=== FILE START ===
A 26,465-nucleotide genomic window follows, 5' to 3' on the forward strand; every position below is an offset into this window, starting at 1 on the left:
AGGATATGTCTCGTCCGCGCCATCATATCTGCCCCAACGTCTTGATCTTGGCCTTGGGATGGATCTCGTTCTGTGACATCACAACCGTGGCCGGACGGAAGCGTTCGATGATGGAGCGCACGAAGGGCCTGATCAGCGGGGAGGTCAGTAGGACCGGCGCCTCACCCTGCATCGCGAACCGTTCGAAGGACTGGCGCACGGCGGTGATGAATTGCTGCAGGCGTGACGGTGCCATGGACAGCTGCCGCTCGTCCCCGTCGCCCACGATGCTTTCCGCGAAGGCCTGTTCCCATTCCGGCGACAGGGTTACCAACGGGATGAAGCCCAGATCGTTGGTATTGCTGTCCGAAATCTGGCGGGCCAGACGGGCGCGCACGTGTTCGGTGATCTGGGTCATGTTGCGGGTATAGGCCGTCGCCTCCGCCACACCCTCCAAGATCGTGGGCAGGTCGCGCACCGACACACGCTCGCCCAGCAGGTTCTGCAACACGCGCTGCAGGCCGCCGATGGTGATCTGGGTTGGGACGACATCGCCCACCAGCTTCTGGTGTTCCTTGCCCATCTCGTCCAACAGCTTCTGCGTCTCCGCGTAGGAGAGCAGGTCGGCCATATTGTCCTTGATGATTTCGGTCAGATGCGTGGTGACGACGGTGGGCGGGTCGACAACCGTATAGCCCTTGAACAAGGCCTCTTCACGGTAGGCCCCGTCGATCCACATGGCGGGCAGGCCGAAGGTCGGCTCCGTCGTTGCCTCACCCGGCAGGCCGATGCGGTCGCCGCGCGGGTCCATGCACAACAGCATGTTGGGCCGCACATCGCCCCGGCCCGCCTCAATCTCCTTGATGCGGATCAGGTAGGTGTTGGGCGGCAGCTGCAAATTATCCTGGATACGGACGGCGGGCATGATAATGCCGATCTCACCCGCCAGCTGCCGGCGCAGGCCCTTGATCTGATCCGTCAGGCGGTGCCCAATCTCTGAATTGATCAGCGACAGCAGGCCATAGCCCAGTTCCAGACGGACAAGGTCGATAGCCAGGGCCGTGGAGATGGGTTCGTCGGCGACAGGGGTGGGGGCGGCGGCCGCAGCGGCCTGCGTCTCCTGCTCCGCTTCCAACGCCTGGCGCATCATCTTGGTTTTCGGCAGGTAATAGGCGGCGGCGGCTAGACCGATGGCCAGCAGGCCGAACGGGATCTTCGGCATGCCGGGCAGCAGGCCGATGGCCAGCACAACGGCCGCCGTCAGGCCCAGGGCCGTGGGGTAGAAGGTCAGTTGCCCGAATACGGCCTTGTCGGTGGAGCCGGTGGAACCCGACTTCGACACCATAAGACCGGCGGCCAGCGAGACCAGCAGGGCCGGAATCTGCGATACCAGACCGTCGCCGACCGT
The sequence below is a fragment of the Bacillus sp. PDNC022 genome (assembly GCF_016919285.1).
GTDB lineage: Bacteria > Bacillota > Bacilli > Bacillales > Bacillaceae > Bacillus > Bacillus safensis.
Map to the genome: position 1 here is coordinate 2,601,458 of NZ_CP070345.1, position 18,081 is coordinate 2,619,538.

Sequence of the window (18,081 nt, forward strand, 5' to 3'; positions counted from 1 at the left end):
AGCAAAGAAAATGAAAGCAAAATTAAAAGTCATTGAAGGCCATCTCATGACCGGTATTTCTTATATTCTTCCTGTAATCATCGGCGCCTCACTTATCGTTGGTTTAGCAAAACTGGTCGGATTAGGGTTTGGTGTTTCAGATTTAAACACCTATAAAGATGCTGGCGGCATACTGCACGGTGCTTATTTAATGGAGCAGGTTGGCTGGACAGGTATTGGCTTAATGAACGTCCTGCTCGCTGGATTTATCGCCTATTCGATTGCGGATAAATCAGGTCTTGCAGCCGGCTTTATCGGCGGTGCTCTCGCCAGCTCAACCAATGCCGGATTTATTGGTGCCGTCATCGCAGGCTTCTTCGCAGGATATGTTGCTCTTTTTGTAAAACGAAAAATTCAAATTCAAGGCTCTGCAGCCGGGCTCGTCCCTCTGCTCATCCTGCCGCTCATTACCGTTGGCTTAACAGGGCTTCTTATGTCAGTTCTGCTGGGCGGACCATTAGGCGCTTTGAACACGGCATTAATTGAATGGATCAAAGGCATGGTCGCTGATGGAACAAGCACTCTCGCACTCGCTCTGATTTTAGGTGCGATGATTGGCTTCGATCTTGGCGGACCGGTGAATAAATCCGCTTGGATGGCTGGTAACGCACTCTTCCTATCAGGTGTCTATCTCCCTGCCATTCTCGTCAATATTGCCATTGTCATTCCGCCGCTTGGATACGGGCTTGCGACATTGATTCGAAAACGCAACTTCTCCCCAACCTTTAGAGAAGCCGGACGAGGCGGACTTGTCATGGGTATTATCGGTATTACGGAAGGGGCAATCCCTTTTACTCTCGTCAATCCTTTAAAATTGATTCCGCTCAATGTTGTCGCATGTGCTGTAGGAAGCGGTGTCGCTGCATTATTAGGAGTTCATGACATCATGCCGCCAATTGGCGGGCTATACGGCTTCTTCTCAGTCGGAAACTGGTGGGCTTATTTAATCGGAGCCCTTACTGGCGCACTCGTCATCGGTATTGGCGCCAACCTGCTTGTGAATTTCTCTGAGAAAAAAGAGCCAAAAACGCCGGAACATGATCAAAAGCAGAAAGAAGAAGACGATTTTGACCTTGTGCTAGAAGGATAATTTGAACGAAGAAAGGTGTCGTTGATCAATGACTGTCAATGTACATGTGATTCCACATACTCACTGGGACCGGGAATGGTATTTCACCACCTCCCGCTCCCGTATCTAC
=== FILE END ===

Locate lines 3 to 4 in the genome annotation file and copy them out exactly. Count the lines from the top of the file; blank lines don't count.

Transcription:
The sequence below is a fragment of the Bacillus sp. PDNC022 genome (assembly GCF_016919285.1).
GTDB lineage: Bacteria > Bacillota > Bacilli > Bacillales > Bacillaceae > Bacillus > Bacillus safensis.